ArtSEA: Seattle has a big new mural — but is it the biggest?

Plus, more eco art, including boots with roots, and a medley of music shows for the weekend.

large mural of an otter on a bright blue background with sky above

You otter know: The new waterfront mural by Danish/French artist Victor Ash is billed as the largest mural in North America. (Brangien Davis/Cascade PBS)

Among the slew of arts announcements I returned to after vacation last week were several emails trumpeting a new mural along the waterfront — billed as “the largest in North America.” I leave town for a few days and Seattle earns a continental art superlative?

Such grandiose claims often come with qualifiers (the press release specified it was the largest “exterior” mural, for example). I knew Seattle already had the largest mural corridor in the world — or at least we did when I wrote about SODO Track in 2018. That one was painted by many different muralists. 

This one, with the curiously regulatory title “Urban Ecosystem Restoration,” was painted by Danish/French artist Victor Ash. To be sure: It is very large. 

ArtSEA: Notes on Northwest Culture is Cascade PBS’s weekly arts newsletter.

Running 775 feet long and 55 feet high on the back of the Waterfront Landings condominium (which donated the wall), a cobalt blue background is enlivened by the faces of three locally common species: an osprey, a sea otter and a harbor seal. Real-life versions of these creatures may well be startled by their giant facsimiles — especially when the new aquarium opens close by. 

Occupying 42,625 square feet along Elliott Way, the mural is unmissable from Pike Place Market’s new west-facing promenade.

The artwork (along with a new whale mural by Mexican artist Adry del Rocio, just to the north) was curated by New York-based nonprofit Street Art for Mankind, which is working in partnership with the United Nations Environment Programme (UNEP) to prioritize and restore ecosystem biodiversity in an effort to avoid climate collapse. (Worth a shot!)

In alignment with its ecological mission, the mural project uses water-based acrylic paints with low-VOC and no spray paint. 

The new waterfront mural features three local creatures: an osprey, an otter and a seal. (Daniel Spils)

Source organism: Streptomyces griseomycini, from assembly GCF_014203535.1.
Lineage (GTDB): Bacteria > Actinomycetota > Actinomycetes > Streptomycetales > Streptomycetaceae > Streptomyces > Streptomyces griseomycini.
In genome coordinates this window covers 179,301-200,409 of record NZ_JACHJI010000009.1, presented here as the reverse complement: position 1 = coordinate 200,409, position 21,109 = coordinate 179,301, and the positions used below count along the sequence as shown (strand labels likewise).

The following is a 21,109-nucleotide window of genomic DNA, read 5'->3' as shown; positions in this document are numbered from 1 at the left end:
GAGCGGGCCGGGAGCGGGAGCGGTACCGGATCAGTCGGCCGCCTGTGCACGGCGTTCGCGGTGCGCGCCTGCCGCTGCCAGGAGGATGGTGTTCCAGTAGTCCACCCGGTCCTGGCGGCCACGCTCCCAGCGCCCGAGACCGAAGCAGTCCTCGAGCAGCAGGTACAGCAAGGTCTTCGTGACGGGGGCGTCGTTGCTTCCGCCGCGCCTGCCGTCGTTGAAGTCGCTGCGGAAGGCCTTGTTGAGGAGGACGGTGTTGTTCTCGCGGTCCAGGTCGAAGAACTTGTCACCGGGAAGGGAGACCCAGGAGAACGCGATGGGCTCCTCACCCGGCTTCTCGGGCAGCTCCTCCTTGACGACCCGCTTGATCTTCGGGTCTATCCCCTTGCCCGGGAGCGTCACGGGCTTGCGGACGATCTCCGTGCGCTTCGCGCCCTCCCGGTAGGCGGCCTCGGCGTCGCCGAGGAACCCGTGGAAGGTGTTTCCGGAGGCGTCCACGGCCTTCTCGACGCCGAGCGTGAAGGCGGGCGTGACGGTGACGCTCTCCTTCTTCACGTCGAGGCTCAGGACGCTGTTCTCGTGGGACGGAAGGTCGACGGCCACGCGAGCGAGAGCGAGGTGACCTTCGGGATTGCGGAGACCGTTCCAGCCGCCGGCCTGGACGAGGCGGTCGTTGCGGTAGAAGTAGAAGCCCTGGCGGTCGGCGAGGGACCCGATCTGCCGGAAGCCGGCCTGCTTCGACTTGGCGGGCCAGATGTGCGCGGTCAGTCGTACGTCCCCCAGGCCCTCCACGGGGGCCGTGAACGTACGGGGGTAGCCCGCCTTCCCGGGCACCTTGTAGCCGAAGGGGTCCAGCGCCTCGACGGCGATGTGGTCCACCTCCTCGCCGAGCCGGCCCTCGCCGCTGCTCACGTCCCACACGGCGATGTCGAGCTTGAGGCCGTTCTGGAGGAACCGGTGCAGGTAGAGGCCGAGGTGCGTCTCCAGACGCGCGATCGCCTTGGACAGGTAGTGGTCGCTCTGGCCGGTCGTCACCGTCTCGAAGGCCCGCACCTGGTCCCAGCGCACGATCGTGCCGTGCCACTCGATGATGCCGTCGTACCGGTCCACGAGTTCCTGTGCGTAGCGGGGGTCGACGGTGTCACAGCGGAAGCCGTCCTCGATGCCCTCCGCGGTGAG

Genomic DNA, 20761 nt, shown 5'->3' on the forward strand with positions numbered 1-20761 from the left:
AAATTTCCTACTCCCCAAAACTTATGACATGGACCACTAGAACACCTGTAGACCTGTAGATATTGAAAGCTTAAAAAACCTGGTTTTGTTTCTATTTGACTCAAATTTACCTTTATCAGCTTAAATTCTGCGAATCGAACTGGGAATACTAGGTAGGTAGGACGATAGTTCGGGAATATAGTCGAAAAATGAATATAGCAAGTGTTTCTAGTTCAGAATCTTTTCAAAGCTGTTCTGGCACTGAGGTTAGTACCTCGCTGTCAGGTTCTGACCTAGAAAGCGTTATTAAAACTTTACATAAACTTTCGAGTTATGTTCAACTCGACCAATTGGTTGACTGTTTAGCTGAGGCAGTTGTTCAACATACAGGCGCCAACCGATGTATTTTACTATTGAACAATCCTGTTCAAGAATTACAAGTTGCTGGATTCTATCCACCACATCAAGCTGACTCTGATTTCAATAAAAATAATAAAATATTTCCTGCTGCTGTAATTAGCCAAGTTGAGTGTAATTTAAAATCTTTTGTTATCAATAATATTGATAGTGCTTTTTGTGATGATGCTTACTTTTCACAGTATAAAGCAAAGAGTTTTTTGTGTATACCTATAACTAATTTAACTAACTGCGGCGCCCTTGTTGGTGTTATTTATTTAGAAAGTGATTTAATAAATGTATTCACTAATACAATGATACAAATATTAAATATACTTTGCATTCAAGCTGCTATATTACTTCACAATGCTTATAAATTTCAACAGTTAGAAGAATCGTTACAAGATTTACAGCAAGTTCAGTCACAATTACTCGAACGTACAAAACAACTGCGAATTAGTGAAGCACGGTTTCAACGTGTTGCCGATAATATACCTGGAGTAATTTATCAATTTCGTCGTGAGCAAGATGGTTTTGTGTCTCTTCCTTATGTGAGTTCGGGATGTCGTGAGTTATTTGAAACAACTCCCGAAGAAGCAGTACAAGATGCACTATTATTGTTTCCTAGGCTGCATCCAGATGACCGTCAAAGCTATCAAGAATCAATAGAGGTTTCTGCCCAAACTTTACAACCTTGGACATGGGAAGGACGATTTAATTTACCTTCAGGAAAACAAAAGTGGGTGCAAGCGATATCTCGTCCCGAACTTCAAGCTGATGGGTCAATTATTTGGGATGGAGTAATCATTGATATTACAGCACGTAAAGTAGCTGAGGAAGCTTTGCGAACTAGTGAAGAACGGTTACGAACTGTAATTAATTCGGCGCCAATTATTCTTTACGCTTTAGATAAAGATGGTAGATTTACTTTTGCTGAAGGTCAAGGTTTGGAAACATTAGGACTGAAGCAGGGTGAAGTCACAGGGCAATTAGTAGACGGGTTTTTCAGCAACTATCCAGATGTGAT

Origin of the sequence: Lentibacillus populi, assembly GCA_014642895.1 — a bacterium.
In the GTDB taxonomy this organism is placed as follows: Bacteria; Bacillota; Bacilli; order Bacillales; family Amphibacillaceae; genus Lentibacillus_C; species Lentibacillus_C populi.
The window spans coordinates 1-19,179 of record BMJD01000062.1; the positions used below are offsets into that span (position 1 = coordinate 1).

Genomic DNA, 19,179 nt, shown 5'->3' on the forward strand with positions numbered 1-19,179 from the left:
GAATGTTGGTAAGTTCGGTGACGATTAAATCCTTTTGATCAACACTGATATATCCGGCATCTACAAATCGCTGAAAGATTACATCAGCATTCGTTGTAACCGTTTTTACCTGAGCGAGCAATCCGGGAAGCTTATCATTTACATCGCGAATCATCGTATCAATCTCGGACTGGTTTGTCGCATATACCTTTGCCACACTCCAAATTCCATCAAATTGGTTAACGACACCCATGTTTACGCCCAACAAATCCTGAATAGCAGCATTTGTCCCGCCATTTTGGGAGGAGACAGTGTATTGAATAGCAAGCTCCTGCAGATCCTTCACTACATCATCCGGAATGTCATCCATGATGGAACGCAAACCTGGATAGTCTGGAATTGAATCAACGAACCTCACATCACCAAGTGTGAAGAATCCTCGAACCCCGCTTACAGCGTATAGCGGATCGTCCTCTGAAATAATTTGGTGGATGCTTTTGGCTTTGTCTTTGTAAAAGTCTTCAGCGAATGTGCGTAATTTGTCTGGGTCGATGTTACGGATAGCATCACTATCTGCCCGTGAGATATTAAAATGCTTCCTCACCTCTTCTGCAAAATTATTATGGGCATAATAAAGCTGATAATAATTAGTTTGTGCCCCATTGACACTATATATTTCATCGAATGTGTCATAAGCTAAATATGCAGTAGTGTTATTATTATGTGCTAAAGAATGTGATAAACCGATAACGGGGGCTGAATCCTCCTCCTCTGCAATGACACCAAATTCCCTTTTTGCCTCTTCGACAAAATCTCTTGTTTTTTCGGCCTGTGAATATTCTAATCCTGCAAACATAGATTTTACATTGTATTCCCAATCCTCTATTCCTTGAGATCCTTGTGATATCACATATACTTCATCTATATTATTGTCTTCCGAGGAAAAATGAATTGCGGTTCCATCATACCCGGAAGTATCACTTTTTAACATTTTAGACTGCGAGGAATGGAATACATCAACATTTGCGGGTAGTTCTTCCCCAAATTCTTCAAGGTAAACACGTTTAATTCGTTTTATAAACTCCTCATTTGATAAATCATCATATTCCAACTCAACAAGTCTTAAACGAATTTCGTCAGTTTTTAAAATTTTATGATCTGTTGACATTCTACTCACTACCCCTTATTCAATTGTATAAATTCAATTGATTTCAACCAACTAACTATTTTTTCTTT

The artworks seem to have arrived fully planned and paid for (the “Urban Ecosystem Restoration” piece was “made possible by” Bulleit Frontier Whiskey; the companion whale piece made possible by Elliott Pointe Apartments, on which it’s painted). 

Since our city is full of talented muralists — evidenced by the wealth of plywood artworks that popped up during the pandemic — I was curious whether local artists were considered for the new murals. That’s a little unclear. Street Art for Mankind says artists from all over the world submit portfolios for possible selection on its many projects. (In October, the group received some pushback in Detroit, where local artists asked why they weren’t included in a mural initiative.)

What’s clear is that big murals are a big deal, especially when they start to draw tourists and represent a city visually, as seen in countless Instagram photos. 

As for who has bragging rights for the largest mural … It’s currently Toledo, Ohio, where the “Glass City River Wall” by California artist Gabe Gault occupies 170,000 square feet across a line of grain silos. (A Street Art for Mankind rep noted a quibble here, arguing that the noncontiguous groupings of silos could be considered separate artworks.) 

Saginaw, Michigan, is openly gunning for the number-two slot, with the in-progress “Shine Bright Mural Project.” Painted by Spanish artist Okuda San Miguel with contributions by local artists, it will span 65,000 square feet, also across silos. But don’t sleep on Wichita, Kansas, which also boasts an impressive silo mural, “El Sueño Original” by Colombian artist GLeo, at 50,000 square feet.